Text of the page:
When a client breaches the contract through asking for something they didn’t pay for, not responding to you in a timely manner, not following the payment schedule, or even engaging in illegal activity, it’s time to leave. 

If for some reason the client makes a minor mistake like forgetting to send over their graphic design revision within 4 business days because they were out of office, you probably shouldn’t fire them. 

However, all breaches of contract should be taken extremely seriously from the moment they happen. 

4. Unrealistic expectations

Some clients expect the entire world from you and mistake your partnership for indentured servitude. They are overly demanding and frequently make requests that are way outside of your formal agreement.

Common examples of unrealistic expectations from clients:

  • Messaging you on the weekends and expecting a response
  • Asking for 5,6, or 7 revisions of your work when your contract states that there are only 2 rounds of revisions
  • Expecting you to come to visit them in person in their office when that wasn’t discussed during the sales process
  • Wanting their marketing program to double their revenue overnight when it’s 2 months into a campaign

It’s best for you to identify these behaviors early on, call them out, and after multiple experiences, disengage the client. 

When you’ve got clients who aren’t happy with the work you produce, it will only take away from your personal growth and ability to successfully help the rest of your book of business. 

5. When you’re treated poorly

Know your worth. 

Know your worth. 

Know your worth. 

A client being disrespectful or treating you poorly is one thing that cannot be tolerated under any circumstances. 

Even when you’re a new freelancer and you need the money or think you have to “earn your stripes”, you can’t get in the habit of accepting a person mistreating you. 

In any successful long term  client vendor partnership, there is a shared understanding and mutual respect. You are 50% of that ideal equation and need to step fully into that belief and demand it of your relationships. 

Just because you are performing the service for them, doesn’t mean you are less than.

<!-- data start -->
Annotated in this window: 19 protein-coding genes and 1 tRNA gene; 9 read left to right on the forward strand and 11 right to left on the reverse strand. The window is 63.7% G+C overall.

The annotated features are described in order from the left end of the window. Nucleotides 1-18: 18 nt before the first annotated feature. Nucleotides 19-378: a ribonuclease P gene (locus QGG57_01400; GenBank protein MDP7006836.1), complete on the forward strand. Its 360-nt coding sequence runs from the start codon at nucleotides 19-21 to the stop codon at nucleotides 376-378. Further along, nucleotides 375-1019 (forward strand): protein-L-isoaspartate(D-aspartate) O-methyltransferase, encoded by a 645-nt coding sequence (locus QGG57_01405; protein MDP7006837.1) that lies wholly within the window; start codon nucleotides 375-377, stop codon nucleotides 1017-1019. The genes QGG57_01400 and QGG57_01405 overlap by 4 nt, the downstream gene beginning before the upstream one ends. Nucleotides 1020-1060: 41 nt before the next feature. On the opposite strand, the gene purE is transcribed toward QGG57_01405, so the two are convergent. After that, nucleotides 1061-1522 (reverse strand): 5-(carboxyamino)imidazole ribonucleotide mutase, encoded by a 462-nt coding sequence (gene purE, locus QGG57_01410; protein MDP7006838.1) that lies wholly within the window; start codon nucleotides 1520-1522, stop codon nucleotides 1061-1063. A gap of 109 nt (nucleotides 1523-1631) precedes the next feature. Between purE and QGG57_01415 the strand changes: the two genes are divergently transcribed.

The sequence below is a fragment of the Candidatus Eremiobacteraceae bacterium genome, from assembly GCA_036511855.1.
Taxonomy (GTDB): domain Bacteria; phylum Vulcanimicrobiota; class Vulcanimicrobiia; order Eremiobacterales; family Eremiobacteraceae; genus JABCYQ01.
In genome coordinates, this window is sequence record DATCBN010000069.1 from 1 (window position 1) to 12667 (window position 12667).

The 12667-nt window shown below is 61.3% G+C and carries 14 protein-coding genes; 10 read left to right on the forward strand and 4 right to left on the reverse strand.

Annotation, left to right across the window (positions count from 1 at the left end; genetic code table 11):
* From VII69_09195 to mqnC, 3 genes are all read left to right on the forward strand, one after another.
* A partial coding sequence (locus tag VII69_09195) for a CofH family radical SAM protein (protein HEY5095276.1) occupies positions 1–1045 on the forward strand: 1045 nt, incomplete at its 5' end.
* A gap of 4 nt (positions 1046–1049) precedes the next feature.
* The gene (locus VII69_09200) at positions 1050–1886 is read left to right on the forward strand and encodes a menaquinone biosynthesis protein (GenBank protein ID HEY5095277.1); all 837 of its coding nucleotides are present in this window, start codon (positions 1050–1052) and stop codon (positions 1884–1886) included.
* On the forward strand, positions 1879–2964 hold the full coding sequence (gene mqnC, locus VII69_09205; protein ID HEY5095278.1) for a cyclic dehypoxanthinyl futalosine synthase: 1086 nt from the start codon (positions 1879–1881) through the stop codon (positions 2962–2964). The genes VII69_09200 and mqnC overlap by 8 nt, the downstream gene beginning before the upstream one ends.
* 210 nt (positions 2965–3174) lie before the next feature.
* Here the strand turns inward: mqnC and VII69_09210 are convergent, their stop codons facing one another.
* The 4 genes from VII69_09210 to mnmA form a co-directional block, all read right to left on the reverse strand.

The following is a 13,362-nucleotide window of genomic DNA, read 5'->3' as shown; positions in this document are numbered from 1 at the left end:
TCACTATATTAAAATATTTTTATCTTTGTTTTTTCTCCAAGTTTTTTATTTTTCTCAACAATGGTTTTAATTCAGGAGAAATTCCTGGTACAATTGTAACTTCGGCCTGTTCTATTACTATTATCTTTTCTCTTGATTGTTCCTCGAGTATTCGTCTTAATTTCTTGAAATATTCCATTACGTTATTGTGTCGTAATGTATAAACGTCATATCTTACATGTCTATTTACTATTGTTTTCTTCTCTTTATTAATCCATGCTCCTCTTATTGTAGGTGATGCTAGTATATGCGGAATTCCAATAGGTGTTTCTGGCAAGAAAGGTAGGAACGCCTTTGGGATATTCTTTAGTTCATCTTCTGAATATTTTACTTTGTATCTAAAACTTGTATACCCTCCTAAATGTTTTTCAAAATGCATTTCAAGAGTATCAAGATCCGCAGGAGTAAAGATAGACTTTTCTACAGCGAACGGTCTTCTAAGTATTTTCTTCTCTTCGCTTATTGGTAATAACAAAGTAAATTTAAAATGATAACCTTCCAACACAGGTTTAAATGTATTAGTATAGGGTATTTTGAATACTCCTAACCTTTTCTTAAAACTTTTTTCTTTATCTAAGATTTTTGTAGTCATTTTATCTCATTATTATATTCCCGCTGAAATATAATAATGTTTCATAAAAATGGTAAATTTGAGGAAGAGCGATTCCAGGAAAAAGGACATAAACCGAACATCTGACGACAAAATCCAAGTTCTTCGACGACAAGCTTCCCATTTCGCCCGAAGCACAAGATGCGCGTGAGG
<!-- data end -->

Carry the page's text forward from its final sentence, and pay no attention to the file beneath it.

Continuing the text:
What to keep in mind when firing a freelance client

Now that you’re all fired up about why you should fire a freelancing client, it’s important to remember why we’re here. 

How to ensure that you disengage from your engagement with your client politely and professionally. 

Why? 

Your reputation is everything when you’re a freelancer. 

If you throw a tantrum, cuss out your client, or ghost them completely, word will get around. You won’t get as many referrals. You will be more likely to get bad reviews. 

It’s just not a good idea to be anything but clear, direct, and amicable 99 times out of 100. Here’s what to keep in mind. 

Be clear and upfront

There’s no reason to beat around the bush when you’re delivering hard news to someone in a business context. The best strategy is to say exactly what you mean and state your intentions right from the start. You won’t hurt their feelings (probably). 

Stay professional and polite

This is huge. 

Even if you’re feeling incredibly upset about the reasons that led to you firing your client, you can’t lead with that emotion in your interaction. 

Professional just means that you’re keeping the interaction about business. Any action related to insulting the person, trying to damage their company, or other calculated attacks don’t have a place in business. 

Politeness is a courtesy to help ensure that you keep your brand reputation in tact. You don’t  have to like everyone or even go out of your way to be nice, but keeping basic politeness in mind will go far. 

Document everything